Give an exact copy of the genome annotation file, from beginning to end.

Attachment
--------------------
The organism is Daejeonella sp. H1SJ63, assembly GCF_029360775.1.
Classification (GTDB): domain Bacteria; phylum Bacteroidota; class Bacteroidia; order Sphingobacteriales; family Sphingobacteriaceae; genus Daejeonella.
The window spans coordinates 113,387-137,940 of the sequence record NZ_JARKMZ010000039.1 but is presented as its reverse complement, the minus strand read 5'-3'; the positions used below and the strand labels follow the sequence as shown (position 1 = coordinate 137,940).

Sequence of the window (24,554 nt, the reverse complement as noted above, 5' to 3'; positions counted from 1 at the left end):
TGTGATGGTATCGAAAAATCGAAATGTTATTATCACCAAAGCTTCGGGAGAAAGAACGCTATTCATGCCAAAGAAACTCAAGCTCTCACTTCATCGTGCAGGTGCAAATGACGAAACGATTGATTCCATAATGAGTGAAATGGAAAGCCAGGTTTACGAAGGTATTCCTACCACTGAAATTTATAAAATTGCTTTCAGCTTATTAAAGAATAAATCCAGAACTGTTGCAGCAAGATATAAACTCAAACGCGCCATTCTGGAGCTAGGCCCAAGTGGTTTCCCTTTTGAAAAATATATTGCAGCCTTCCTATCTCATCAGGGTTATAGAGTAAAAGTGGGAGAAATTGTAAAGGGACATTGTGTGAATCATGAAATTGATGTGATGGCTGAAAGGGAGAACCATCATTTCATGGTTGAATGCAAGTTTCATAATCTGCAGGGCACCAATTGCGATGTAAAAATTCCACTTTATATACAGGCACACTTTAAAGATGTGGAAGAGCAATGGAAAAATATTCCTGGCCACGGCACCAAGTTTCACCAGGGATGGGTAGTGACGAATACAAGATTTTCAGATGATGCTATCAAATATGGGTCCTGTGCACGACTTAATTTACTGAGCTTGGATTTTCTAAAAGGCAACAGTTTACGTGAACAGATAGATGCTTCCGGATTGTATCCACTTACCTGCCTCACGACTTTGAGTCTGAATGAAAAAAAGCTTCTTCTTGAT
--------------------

The organism is Daejeonella sp. H1SJ63, assembly GCF_029360775.1.
Classification (GTDB): domain Bacteria; phylum Bacteroidota; class Bacteroidia; order Sphingobacteriales; family Sphingobacteriaceae; genus Daejeonella.
The window spans coordinates 113,387-137,940 of the sequence record NZ_JARKMZ010000039.1 but is presented as its reverse complement, the minus strand read 5'-3'; the positions used below and the strand labels follow the sequence as shown (position 1 = coordinate 137,940).

Sequence of the window (24,554 nt, the reverse complement as noted above, 5' to 3'; positions counted from 1 at the left end):
TGTGATGGTATCGAAAAATCGAAATGTTATTATCACCAAAGCTTCGGGAGAAAGAACGCTATTCATGCCAAAGAAACTCAAGCTCTCACTTCATCGTGCAGGTGCAAATGACGAAACGATTGATTCCATAATGAGTGAAATGGAAAGCCAGGTTTACGAAGGTATTCCTACCACTGAAATTTATAAAATTGCTTTCAGCTTATTAAAGAATAAATCCAGAACTGTTGCAGCAAGATATAAACTCAAACGCGCCATTCTGGAGCTAGGCCCAAGTGGTTTCCCTTTTGAAAAATATATTGCAGCCTTCCTATCTCATCAGGGTTATAGAGTAAAAGTGGGAGAAATTGTAAAGGGACATTGTGTGAATCATGAAATTGATGTGATGGCTGAAAGGGAGAACCATCATTTCATGGTTGAATGCAAGTTTCATAATCTGCAGGGCACCAATTGCGATGTAAAAATTCCACTTTATATACAGGCACACTTTAAAGATGTGGAAGAGCAATGGAAAAATATTCCTGGCCACGGCACCAAGTTTCACCAGGGATGGGTAGTGACGAATACAAGATTTTCAGATGATGCTATCAAATATGGGTCCTGTGCACGACTTAATTTACTGAGCTTGGATTTTCTAAAAGGCAACAGTTTACGTGAACAGATAGATGCTTCCGGATTGTATCCACTTACCTGCCTCACGACTTTGAGTCTGAATGAAAAAAAGCTTCTTCTTGAT